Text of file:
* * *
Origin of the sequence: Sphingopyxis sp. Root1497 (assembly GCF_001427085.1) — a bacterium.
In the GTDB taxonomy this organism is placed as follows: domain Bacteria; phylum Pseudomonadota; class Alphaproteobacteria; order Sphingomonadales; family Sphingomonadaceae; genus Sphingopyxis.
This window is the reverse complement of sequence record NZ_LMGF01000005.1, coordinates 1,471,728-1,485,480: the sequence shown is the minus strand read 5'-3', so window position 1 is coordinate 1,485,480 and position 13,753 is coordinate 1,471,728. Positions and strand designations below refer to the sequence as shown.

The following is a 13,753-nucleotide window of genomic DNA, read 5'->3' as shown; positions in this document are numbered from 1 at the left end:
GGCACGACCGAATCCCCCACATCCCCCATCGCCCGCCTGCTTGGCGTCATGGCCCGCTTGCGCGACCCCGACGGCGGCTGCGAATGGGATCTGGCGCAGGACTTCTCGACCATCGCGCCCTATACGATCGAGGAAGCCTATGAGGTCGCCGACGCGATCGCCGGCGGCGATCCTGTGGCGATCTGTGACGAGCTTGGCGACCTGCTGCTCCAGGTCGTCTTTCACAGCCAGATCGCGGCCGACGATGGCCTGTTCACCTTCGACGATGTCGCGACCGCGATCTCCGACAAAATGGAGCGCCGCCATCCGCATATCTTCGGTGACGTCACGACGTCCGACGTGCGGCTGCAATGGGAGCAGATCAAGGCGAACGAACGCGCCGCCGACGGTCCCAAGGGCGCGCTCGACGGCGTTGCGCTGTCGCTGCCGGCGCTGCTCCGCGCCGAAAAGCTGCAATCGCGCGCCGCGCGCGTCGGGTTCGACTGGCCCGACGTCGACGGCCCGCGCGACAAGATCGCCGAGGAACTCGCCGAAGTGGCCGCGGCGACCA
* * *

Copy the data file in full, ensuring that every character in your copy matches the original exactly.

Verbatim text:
Origin of the sequence: Sphingopyxis sp. Root1497 (assembly GCF_001427085.1) — a bacterium.
In the GTDB taxonomy this organism is placed as follows: domain Bacteria; phylum Pseudomonadota; class Alphaproteobacteria; order Sphingomonadales; family Sphingomonadaceae; genus Sphingopyxis.
This window is the reverse complement of sequence record NZ_LMGF01000005.1, coordinates 1,471,728-1,485,480: the sequence shown is the minus strand read 5'-3', so window position 1 is coordinate 1,485,480 and position 13,753 is coordinate 1,471,728. Positions and strand designations below refer to the sequence as shown.

The following is a 13,753-nucleotide window of genomic DNA, read 5'->3' as shown; positions in this document are numbered from 1 at the left end:
GGCACGACCGAATCCCCCACATCCCCCATCGCCCGCCTGCTTGGCGTCATGGCCCGCTTGCGCGACCCCGACGGCGGCTGCGAATGGGATCTGGCGCAGGACTTCTCGACCATCGCGCCCTATACGATCGAGGAAGCCTATGAGGTCGCCGACGCGATCGCCGGCGGCGATCCTGTGGCGATCTGTGACGAGCTTGGCGACCTGCTGCTCCAGGTCGTCTTTCACAGCCAGATCGCGGCCGACGATGGCCTGTTCACCTTCGACGATGTCGCGACCGCGATCTCCGACAAAATGGAGCGCCGCCATCCGCATATCTTCGGTGACGTCACGACGTCCGACGTGCGGCTGCAATGGGAGCAGATCAAGGCGAACGAACGCGCCGCCGACGGTCCCAAGGGCGCGCTCGACGGCGTTGCGCTGTCGCTGCCGGCGCTGCTCCGCGCCGAAAAGCTGCAATCGCGCGCCGCGCGCGTCGGGTTCGACTGGCCCGACGTCGACGGCCCGCGCGACAAGATCGCCGAGGAACTCGCCGAAGTGGCCGCGGCGACCA